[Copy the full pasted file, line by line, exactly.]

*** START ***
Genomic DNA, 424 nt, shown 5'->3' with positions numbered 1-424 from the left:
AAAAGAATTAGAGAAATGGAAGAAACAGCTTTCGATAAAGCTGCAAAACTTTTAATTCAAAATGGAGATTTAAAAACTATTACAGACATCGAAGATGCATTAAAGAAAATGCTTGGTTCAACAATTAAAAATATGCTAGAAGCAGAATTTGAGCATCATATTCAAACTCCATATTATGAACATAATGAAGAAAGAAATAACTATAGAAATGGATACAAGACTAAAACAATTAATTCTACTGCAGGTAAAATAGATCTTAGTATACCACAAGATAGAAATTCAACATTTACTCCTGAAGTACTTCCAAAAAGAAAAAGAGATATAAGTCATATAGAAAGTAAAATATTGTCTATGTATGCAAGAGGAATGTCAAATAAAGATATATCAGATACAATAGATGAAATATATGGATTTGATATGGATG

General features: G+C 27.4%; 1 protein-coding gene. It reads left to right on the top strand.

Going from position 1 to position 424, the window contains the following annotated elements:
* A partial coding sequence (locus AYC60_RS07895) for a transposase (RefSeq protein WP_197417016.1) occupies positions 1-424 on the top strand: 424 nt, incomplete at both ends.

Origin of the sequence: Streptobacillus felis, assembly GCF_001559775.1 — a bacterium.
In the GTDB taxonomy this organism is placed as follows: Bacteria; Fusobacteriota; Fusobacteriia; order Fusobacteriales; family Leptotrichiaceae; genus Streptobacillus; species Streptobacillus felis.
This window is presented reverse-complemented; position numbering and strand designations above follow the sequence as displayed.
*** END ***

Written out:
Genomic DNA, 424 nt, shown 5'->3' with positions numbered 1-424 from the left:
AAAAGAATTAGAGAAATGGAAGAAACAGCTTTCGATAAAGCTGCAAAACTTTTAATTCAAAATGGAGATTTAAAAACTATTACAGACATCGAAGATGCATTAAAGAAAATGCTTGGTTCAACAATTAAAAATATGCTAGAAGCAGAATTTGAGCATCATATTCAAACTCCATATTATGAACATAATGAAGAAAGAAATAACTATAGAAATGGATACAAGACTAAAACAATTAATTCTACTGCAGGTAAAATAGATCTTAGTATACCACAAGATAGAAATTCAACATTTACTCCTGAAGTACTTCCAAAAAGAAAAAGAGATATAAGTCATATAGAAAGTAAAATATTGTCTATGTATGCAAGAGGAATGTCAAATAAAGATATATCAGATACAATAGATGAAATATATGGATTTGATATGGATG

General features: G+C 27.4%; 1 protein-coding gene. It reads left to right on the top strand.

Going from position 1 to position 424, the window contains the following annotated elements:
* A partial coding sequence (locus AYC60_RS07895) for a transposase (RefSeq protein WP_197417016.1) occupies positions 1-424 on the top strand: 424 nt, incomplete at both ends.

Origin of the sequence: Streptobacillus felis, assembly GCF_001559775.1 — a bacterium.
In the GTDB taxonomy this organism is placed as follows: Bacteria; Fusobacteriota; Fusobacteriia; order Fusobacteriales; family Leptotrichiaceae; genus Streptobacillus; species Streptobacillus felis.
This window is presented reverse-complemented; position numbering and strand designations above follow the sequence as displayed.